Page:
Cindy Burnett  15:17

And that length is nice I think. To have something a little shorter if you're wanting to walk or exercise; you can get through it decently quick, which is nice.

 

Marie Benedict  15:24

Especially when you're doing historical research. It allows you to focus in just very narrowly at this one moment, as opposed to what I do what I normally do, you know. I'm not doing the whole life, but I'm doing a decade or so; you've got to know so much about every single thing that's happening. So it was just it was a really fun snapshot. And I feel like it made me know Agatha, even better, to kind of see what after this amazing disappearance, this tumultuous period in her life, to see what she looked like on the other side. And it really gave me some insights I think both into what her life looked like then, but also into what happened during her disappearance as well.

 

Cindy Burnett  16:02

I'm sure the whole project for you was so interesting. What surprised you the most about writing this book?

 

Marie Benedict  16:07

What surprised me I think was I was so overwhelmed with the idea of it once I realized it was going to be a mystery unto itself. I almost needed to write it that way. What surprised me is, once I committed to that kind of overcoming my inhibitions and my worries about it, how much fun it was to write. I really enjoyed it. I loved, I don't know if we've talked about it, it's two different perspectives. It's, it's sort of like one of my books, my usual books, in that it kind of traces the arc of her life from young womanhood into this particular period. So it's about not quite 10, maybe it's about 10 years. But in interspliced with that is the story of the 11 days, told from her husband's perspective, which is something I don't usually do. I usually stick with just the woman I'm writing about. But I wanted the reader to experience it real time and to see the media attention, to see what was being built here. I don't want to say more than that. I wanted the reader to experience her brilliance. Let's put it that way. And the only way to do that was to do it from the inside. And then these two storylines coalesce at the end. I hope it's a look at inside at how gosh, how gosh, darn smart she was. But it was just really fun to write it. It really was.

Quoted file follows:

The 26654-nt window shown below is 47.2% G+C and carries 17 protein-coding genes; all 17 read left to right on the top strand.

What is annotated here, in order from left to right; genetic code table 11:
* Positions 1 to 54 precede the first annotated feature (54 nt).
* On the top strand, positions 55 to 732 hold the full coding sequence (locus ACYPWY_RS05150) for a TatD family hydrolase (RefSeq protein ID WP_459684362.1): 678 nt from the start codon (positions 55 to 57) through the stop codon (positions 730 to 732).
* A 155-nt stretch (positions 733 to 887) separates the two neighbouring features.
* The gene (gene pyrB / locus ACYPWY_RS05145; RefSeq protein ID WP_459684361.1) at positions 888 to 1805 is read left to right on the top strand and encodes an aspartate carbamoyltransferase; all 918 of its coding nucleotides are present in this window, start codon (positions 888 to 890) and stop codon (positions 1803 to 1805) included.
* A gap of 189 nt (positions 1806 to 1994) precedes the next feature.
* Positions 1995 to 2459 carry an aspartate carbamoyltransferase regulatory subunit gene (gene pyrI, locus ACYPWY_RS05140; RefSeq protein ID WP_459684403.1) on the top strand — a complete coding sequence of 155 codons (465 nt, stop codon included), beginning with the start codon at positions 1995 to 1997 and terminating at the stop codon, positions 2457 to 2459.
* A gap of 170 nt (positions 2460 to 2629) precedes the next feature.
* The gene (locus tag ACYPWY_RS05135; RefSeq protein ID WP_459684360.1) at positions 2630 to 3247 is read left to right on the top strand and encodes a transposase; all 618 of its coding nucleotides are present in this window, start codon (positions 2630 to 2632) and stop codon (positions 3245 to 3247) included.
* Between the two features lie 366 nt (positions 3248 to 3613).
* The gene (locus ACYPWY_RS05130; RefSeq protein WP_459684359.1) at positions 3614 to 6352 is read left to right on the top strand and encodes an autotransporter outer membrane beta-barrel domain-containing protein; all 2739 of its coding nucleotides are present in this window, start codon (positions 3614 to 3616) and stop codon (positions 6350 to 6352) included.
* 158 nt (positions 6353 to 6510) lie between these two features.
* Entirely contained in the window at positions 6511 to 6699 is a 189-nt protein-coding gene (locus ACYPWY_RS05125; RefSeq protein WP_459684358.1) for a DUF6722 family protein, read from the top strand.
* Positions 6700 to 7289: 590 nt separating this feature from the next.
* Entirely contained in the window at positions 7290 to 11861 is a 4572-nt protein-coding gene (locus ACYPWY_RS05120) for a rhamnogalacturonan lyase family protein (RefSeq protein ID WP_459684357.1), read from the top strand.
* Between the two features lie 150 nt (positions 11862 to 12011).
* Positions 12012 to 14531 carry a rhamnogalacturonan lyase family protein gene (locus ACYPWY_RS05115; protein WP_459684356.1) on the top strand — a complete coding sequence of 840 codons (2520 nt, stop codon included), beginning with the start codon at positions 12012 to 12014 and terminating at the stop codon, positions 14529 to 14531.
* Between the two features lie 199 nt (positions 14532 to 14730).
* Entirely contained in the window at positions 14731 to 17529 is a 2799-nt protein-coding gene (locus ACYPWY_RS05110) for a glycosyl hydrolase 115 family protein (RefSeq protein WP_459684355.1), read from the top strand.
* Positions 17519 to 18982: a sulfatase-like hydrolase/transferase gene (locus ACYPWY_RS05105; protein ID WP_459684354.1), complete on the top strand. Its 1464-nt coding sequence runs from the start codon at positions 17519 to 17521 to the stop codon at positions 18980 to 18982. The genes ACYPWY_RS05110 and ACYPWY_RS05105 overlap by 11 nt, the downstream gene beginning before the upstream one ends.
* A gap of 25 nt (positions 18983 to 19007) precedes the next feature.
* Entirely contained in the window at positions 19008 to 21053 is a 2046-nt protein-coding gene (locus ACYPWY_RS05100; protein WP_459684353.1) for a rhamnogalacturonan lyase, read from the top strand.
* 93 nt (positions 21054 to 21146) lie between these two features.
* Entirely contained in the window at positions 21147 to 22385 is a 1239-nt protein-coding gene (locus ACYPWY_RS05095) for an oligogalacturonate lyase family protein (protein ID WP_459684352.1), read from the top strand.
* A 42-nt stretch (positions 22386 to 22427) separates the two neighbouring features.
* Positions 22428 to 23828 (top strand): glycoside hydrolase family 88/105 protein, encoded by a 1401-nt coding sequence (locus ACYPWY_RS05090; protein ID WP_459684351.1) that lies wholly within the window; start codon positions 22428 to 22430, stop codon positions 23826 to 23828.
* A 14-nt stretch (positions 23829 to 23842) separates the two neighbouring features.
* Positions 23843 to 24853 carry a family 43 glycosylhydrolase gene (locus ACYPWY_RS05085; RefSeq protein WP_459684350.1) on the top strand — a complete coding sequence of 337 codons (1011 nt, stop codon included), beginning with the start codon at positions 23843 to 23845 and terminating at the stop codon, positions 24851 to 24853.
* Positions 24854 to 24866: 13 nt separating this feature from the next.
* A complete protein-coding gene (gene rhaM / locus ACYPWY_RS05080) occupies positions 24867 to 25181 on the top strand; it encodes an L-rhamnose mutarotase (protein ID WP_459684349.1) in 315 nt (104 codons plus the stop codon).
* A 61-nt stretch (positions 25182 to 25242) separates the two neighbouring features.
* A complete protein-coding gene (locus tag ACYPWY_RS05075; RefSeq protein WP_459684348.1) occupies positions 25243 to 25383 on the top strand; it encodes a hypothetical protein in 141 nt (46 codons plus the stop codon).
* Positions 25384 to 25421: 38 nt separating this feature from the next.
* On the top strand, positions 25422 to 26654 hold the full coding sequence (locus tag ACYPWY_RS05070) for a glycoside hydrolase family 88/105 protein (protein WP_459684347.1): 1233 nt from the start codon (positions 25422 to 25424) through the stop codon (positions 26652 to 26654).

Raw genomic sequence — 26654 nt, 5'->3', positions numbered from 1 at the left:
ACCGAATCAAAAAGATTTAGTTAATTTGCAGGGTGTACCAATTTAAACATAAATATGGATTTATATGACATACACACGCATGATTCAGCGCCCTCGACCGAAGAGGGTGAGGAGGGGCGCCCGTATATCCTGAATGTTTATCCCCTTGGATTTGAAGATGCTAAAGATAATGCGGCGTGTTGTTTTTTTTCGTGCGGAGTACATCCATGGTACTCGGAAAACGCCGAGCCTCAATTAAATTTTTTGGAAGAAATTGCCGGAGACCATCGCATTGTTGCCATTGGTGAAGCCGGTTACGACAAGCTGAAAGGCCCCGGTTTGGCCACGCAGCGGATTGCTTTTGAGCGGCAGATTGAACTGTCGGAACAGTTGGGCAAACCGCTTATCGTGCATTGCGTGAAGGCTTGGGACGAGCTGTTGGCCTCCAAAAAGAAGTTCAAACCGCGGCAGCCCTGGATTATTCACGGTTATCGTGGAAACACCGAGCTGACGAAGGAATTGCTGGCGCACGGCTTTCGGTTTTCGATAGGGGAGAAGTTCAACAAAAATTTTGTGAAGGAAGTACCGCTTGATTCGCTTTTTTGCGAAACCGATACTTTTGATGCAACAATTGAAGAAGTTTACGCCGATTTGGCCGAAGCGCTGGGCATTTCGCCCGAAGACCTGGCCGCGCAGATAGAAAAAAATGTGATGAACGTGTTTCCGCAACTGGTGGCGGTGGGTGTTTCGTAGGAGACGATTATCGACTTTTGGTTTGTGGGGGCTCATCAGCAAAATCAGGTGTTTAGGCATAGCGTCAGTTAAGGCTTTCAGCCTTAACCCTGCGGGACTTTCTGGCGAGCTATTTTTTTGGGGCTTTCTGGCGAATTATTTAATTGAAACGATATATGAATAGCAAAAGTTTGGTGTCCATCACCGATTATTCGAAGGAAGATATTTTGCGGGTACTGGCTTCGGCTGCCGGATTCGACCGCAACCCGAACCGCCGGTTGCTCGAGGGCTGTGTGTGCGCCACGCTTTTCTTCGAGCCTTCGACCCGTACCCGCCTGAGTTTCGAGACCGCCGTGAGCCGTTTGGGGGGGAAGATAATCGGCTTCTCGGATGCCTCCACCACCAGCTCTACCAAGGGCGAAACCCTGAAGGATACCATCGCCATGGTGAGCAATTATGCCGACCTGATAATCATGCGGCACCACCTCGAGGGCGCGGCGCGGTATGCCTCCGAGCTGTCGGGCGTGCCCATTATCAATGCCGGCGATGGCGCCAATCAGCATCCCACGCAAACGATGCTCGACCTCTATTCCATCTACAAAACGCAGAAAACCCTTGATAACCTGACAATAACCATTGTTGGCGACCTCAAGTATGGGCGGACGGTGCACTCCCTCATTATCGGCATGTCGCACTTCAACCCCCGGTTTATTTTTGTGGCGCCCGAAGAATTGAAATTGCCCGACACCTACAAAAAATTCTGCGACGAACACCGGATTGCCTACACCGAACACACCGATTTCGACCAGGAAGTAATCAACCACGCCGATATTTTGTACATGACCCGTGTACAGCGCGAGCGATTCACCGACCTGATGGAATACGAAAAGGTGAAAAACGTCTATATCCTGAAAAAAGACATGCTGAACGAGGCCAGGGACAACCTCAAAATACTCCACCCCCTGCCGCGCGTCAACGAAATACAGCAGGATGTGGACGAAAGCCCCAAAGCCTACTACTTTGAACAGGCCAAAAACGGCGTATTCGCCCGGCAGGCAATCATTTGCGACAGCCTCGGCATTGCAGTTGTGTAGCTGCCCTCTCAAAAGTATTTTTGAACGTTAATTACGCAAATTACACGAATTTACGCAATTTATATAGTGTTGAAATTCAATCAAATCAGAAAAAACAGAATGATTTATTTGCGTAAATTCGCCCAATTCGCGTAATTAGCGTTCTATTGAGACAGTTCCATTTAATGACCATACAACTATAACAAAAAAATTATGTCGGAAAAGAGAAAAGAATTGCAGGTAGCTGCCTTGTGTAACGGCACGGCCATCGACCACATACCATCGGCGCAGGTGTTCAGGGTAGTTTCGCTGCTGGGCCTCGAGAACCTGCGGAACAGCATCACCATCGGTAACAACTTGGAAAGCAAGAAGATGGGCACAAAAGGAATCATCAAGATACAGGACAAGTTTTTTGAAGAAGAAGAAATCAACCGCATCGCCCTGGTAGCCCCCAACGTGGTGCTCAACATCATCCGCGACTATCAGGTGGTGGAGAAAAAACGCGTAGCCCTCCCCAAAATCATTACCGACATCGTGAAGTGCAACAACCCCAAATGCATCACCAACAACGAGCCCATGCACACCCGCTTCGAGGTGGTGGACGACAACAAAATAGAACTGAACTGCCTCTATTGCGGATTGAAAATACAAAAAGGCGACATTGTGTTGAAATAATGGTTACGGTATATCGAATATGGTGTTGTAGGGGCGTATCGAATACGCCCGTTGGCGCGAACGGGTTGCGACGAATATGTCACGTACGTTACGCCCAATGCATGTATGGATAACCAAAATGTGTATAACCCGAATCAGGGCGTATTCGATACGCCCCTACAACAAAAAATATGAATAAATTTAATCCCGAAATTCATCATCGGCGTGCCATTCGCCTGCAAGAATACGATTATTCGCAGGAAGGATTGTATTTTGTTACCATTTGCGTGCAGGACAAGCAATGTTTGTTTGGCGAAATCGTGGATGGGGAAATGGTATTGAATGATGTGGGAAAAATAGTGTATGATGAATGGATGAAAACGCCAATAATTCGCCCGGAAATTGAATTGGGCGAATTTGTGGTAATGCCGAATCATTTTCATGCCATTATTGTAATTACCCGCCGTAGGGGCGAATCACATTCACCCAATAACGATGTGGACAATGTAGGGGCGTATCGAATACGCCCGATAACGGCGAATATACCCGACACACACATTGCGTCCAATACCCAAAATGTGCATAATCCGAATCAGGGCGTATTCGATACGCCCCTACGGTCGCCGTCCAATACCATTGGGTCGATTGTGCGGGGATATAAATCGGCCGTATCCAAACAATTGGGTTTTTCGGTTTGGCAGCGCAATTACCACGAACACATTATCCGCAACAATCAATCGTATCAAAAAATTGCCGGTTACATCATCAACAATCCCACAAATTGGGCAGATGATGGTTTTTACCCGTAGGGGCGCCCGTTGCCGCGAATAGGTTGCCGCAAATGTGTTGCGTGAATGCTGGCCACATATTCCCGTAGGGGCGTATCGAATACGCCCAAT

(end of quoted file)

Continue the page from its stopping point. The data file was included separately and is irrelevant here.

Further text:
Cindy Burnett  17:16

Well, I thought it was genius doing it from his perspective, because as you said, the reader is sort of learning things as he's learning things, but also learning more about him and what he's been up to.

 

Marie Benedict  17:25

I always hesitate with that too because again, it's fiction. I don't like to paint a negative portrayal of someone who was actually alive at one point. But again too, I think I make clear at the end, that it's all fiction, right? And one of the pervasive themes of the book, which is really drawn from Agatha's own writing, is that we are all unreliable narrators of our existence. Which is something I hope people draw from the book is, especially in this day and age of social media, where we are always curating our lives from the outside. And that is very much the theme of the book, it explores it probably on a deeper level than most of us think about it. It is a pervasive theme in modern society. And I think it's something we really need to think about is what is real and what is not. And how important is it to us to really create to unreliably narrate our lives, as opposed to authentically living them.

 

Cindy Burnett  18:21

Well, that's something I really talk with, I have three teenagers, 15, and 17, and 19. And I talk with them regularly about that - what you're seeing on Instagram, and they're my oldest is on Facebook, but TikTok, you know, these various places, what they're saying or what they're doing, or even these reality shows. So much of it, it's not really a reality show, it's scripted. And there's a lot happening and, and just to kind of take everything with a grain of salt and realize it is curated versus just truly the lives we're all living.

 

Marie Benedict  18:48

Exactly. And I think it's interesting that that is something that you can explore even as far back as this period of time. It's not just because we're recording our lives real time with all of our devices now. That's something that was available as an option back then too. And now, of course, in the book, it's taken to the nth degree, and we don't, I hope most of us don't do that. It is something I really invite people to think about. And again, that's one of the reasons why I chose her and chose the story. All the women I write about, you know, obviously are people who left a big imprint on our world, but they're also women who are dealing with really modern issues. In Agatha's case, it's this question of being an unreliable narrator of our own lives, but it's also the question of ambition and being a woman. Back in Agatha's time, being ambitious, as a writer or whatever career you were going to pursue, was like a dirty word. Like that was something that, her ambition, was something that she had to hide, something that she could do under smoke and mirrors, right when the household was running perfectly and the child was perfectly tended to and dinner was on the table. It was something she could do when it wasn't disturbing anything else. And to some extent, I think that question of ambition, familial responsibility, which was so pervasive in Agatha's life prior to her disappearance, I think that's that's an issue we as women still deal with today.

 

Cindy Burnett  20:09

I agree completely. And I thought a little bit about that as I was reading the book when she was being criticized for not having dinner on the table, or whatever it was it instead she was working on her work, which was going to be bringing in income for them, and obviously was something that she was devoted to. But yes, it is interesting. And that does continue to be, I think, a problem for women today.

 

Marie Benedict  20:28